The Twin Cities area can expect a replay of Sunday’s bitter windchills on Monday, perhaps not as severe as the 40 below reported Sunday in Lakeville, but potentially dangerous nonetheless, forecasters say.
Windchill readings of 25 below to 35 below are forecast for all of central and southern Minnesota and western Wisconsin under an advisory that is expected to run until noon Monday, the National Weather Service (NWS) said.
The good news, relatively speaking, is that the high temperature could creep above zero to 1 degree in Minneapolis on Monday afternoon, following a frigid Sunday that saw the high hit just 3 below at Minneapolis-St. Paul International Airport.
Cars groaned across the metro and firefighters had to take special precautions while battling blazes in Minneapolis and St. Paul.
In Lakeville, on the windswept southern metro, the windchill reading touched 40 below just before sunrise. As lunchtime neared, there was a bit of warming, with nearly all sectors of the Twin Cities clawing back into single digits below zero, the Weather Service reported.
Vehicle batteries strained to get engines started in the Twin Cities. A spokeswoman for the AAA auto club said its call volume for assistance was 53 percent higher than on a normal winter Sunday, as of early evening.
A slight jump in the number of frostbite cases was detected over the weekend. “A half-dozen or more” new frostbite patients were reported at Hennepin County Medical Center in that time, hospital spokeswoman Christine Hill said.
According to theWeather Service, the windchills being forecast through Monday morning can cause frostbite to exposed skin in as little as 30 minutes.
About 4:30 p.m. Sunday, a fire was reported at an abandoned warehouse near 30th Avenue SE. and the University of Minnesota Transitway. Because of the cold, the 40 to 45 firefighters who attacked the fire from the exterior had to be rotated through in shorter shifts, said Bryan Tyner, a Minneapolis fire department spokesman.
Metro Transit provided a bus so that firefighters could keep warm, he added.
Tyner said no one was in the warehouse when firefighters arrived, and no injuries were reported.
Firefighters in St. Paul coped with icy surfaces while battling a residential blaze about 12:10 a.m. Sunday.
The kitchen of a house in the 1100 block of Jessie Street was “engulfed in flames, with flames shooting out the window,” when crews arrived, said Fire Marshal Steve Zaccard. The blaze was quickly extinguished.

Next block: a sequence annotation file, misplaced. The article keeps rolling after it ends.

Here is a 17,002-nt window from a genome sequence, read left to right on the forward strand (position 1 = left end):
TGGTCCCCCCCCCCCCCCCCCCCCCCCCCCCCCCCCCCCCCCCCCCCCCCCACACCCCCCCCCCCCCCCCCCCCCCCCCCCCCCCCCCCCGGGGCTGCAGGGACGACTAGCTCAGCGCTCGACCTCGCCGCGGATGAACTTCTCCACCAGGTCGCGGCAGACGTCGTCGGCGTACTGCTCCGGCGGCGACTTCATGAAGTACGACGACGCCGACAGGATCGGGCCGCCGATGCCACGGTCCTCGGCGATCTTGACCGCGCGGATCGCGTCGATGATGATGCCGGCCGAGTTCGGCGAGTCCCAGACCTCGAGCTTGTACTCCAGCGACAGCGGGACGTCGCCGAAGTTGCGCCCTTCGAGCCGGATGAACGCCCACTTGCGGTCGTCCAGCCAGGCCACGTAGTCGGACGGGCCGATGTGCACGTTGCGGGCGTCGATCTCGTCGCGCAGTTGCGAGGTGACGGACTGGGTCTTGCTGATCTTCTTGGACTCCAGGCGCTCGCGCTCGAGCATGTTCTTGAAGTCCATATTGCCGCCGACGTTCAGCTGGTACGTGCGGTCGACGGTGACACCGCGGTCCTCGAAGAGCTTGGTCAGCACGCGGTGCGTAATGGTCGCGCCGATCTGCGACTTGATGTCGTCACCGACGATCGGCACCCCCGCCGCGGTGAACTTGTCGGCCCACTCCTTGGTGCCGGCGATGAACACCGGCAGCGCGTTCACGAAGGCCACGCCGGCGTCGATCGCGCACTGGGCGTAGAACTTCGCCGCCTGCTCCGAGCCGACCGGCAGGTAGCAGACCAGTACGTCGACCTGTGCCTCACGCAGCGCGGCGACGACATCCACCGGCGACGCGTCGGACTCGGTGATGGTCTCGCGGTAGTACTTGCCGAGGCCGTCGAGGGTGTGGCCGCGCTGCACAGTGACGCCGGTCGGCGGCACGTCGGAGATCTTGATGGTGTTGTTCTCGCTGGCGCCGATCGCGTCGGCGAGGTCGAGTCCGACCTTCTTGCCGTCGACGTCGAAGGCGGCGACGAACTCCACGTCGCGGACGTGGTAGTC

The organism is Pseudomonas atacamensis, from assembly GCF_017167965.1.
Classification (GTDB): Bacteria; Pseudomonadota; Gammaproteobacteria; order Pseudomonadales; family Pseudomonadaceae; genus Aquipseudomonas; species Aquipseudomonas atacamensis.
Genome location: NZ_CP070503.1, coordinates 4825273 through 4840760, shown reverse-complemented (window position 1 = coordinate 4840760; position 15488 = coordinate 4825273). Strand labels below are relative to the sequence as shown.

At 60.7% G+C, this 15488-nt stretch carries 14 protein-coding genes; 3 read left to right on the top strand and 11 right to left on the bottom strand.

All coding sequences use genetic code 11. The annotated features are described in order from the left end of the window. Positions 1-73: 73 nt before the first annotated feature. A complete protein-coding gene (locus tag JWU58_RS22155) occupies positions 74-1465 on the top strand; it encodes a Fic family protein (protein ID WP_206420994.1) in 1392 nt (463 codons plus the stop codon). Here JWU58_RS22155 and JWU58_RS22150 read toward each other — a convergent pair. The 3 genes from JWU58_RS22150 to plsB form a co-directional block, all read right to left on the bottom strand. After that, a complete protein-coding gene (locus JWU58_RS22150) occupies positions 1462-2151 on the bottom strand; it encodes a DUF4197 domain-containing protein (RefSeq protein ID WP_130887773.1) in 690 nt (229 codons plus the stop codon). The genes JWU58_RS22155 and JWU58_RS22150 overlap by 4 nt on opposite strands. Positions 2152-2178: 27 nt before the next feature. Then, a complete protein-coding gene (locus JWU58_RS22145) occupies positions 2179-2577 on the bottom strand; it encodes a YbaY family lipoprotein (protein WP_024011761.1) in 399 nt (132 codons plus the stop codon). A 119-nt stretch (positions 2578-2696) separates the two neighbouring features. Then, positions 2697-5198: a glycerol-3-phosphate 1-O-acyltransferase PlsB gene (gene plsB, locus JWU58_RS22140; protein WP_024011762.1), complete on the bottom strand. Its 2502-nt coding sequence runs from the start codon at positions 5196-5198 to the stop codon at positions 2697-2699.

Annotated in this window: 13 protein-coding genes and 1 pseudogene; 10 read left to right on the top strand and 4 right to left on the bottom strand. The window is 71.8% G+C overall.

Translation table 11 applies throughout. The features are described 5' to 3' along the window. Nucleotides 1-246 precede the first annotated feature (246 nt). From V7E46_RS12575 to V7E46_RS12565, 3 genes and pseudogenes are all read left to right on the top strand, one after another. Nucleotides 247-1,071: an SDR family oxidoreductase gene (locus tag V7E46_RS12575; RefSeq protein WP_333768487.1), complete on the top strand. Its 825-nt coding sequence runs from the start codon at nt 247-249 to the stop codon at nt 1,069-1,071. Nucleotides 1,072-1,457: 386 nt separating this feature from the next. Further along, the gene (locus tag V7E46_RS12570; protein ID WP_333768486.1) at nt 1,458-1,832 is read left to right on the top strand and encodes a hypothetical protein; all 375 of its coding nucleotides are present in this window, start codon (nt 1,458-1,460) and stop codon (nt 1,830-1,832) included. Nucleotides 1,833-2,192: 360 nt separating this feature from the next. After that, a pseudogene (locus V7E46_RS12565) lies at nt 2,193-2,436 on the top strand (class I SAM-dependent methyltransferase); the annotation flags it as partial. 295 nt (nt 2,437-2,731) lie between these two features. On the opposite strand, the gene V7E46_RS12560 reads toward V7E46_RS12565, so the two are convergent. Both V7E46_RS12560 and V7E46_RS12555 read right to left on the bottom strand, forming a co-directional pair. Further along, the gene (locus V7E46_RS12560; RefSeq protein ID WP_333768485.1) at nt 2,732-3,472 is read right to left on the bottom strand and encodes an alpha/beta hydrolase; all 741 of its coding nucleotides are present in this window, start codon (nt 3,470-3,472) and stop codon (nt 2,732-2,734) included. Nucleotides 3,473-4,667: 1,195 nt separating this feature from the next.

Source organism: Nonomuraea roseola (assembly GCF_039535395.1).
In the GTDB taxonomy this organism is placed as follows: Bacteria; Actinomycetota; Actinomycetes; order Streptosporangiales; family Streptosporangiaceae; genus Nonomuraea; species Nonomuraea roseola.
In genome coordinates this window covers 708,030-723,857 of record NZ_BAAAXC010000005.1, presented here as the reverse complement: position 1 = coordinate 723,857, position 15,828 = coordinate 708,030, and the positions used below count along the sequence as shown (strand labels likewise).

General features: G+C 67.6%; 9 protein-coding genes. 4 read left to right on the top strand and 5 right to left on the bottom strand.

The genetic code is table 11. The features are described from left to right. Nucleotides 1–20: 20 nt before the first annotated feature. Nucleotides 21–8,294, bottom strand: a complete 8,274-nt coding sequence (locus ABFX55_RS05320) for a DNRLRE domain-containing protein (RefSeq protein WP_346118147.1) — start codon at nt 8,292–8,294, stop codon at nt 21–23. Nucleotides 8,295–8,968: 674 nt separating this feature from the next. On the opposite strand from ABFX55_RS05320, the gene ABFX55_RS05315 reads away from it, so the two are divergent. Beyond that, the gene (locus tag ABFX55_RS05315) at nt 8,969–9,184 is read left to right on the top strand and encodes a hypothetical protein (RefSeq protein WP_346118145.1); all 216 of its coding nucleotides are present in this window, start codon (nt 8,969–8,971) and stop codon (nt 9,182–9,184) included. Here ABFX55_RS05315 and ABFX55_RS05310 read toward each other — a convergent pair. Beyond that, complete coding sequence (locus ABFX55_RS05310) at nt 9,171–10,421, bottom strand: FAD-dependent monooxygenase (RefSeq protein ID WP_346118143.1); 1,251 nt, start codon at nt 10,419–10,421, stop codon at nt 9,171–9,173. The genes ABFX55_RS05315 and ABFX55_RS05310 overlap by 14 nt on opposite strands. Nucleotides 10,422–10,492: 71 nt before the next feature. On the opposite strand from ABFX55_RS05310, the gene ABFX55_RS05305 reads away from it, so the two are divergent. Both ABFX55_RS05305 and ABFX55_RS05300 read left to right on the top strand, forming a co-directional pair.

“With the temperatures below zero, ice is always a problem for firefighters, although no one was injured as far as I know,” Zaccard said. “Ice coats the streets, sidewalks, firetrucks and ladders.”
Skaters and broomball combatants soldiered on Sunday afternoon under sunny skies at Matthews Park in Minneapolis. The warming house, however, was locked despite the usual noon-6 p.m. hours and a daily list showing it should have been open.
“Most of our warming houses are closed [Sunday] due to the temperature and windchill,” said Park and Recreation Board spokeswoman Dawn Sommers.
State’s coldest readings
Statewide, every corner of Minnesota and points in between were well below zero, the Weather Service reported. Fosston in northwestern Minnesota was the coldest of the cold at 35 below. Windchill? Lucky for Fosstonians, winds were reported to be calm.
Bemidji and Park Rapids led the windchill parade at 47 below at 6 a.m., the Weather Service said.
Metro Transit has put its cold weather protocol into effect through Monday night to protect Twin Cities passengers and others in the dangerous weather.
Some Transit centers, including the one at Target Field, remain open through the night, while the No. 5 and 19 buses, as well as the Green Line trains, will run at all hours, said transit spokesman Howie Padilla.
People were allowed to remain overnight in the 4th, 5th and 7th Street garages, and the Leamington and Gateway garages.
Padilla said passengers should join train operators and transit police in keeping a lookout for signs of anyone exhibiting symptoms of frostbite or other weather-related ailments.
“There’s the obvious advice to bundle up, but the other thing I don’t think can be reiterated enough is for people to look out for each other,” he said.
No snow in forecast
The statewide deep freeze, which began Saturday, is forecast to last until at least Tuesday.
Expect a high of zero for Monday, and then back on the positive side of the thermometer come Tuesday, with a high of 8.
And other weather news: nothing new to shovel for at least the next week.
And just in case anyone in the Twin Cities west metro has a hankering for the bitter cold once it eases up a few days from now, the sponsors of the Eden Prairie Ice Castles announced Sunday there will be a sneak preview on Friday at Miller Park. By that time, the Weather Service envisions, the Twin Cities could be flirting with highs near 20.